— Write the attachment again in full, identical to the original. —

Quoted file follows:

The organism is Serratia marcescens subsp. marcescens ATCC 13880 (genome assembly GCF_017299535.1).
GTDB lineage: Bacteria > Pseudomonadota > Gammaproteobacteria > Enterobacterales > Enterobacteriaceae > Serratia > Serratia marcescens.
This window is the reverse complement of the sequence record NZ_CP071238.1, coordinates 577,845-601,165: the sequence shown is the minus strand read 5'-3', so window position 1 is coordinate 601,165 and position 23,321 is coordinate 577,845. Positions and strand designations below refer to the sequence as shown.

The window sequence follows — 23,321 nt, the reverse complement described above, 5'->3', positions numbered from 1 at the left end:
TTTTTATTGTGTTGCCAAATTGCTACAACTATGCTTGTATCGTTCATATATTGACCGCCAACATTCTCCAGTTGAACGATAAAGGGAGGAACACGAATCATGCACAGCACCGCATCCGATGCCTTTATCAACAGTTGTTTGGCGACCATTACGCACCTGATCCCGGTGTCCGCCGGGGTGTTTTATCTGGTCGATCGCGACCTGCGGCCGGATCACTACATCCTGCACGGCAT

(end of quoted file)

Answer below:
The organism is Serratia marcescens subsp. marcescens ATCC 13880 (genome assembly GCF_017299535.1).
GTDB lineage: Bacteria > Pseudomonadota > Gammaproteobacteria > Enterobacterales > Enterobacteriaceae > Serratia > Serratia marcescens.
This window is the reverse complement of the sequence record NZ_CP071238.1, coordinates 577,845-601,165: the sequence shown is the minus strand read 5'-3', so window position 1 is coordinate 601,165 and position 23,321 is coordinate 577,845. Positions and strand designations below refer to the sequence as shown.

The window sequence follows — 23,321 nt, the reverse complement described above, 5'->3', positions numbered from 1 at the left end:
TTTTTATTGTGTTGCCAAATTGCTACAACTATGCTTGTATCGTTCATATATTGACCGCCAACATTCTCCAGTTGAACGATAAAGGGAGGAACACGAATCATGCACAGCACCGCATCCGATGCCTTTATCAACAGTTGTTTGGCGACCATTACGCACCTGATCCCGGTGTCCGCCGGGGTGTTTTATCTGGTCGATCGCGACCTGCGGCCGGATCACTACATCCTGCACGGCAT